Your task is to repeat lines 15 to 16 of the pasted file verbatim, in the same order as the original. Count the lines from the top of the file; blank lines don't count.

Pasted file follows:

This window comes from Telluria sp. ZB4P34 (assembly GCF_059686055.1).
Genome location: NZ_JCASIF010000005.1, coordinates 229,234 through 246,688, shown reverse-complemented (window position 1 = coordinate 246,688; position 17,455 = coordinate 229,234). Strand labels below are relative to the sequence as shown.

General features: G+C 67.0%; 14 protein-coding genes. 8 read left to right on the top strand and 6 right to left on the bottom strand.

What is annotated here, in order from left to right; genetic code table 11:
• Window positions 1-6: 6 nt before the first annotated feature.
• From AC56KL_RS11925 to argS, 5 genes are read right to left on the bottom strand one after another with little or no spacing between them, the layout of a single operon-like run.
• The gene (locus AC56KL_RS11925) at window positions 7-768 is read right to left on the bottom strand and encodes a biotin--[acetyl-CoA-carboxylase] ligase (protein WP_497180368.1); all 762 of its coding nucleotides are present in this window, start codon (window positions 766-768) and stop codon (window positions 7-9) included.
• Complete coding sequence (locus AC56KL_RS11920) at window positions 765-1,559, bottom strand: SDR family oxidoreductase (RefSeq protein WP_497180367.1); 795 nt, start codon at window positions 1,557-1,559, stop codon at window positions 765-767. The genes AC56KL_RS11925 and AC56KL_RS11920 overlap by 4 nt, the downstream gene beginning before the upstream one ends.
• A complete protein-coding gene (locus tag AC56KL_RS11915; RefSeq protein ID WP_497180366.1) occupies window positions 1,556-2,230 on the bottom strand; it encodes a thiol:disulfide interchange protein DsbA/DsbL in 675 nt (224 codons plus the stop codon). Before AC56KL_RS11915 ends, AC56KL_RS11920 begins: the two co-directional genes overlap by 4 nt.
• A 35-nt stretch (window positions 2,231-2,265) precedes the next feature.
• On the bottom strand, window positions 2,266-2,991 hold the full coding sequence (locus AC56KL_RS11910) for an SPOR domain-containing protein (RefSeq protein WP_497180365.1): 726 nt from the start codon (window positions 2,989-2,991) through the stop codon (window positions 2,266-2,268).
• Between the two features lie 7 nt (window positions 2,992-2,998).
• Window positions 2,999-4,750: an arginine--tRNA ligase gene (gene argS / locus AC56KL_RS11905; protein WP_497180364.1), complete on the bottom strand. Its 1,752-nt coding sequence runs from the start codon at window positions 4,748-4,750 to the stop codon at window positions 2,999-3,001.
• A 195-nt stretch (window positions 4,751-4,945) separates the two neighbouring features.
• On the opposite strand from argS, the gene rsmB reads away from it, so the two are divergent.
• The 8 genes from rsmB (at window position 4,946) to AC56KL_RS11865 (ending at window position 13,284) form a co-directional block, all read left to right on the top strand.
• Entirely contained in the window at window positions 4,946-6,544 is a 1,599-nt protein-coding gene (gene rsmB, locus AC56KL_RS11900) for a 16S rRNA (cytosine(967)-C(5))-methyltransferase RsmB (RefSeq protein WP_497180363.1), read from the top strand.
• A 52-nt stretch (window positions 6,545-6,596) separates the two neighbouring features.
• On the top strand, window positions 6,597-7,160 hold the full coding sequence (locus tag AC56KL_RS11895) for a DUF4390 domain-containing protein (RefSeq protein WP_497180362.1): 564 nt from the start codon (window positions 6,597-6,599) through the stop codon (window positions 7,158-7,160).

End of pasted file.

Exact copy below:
• On the opposite strand from argS, the gene rsmB reads away from it, so the two are divergent.
• The 8 genes from rsmB (at window position 4,946) to AC56KL_RS11865 (ending at window position 13,284) form a co-directional block, all read left to right on the top strand.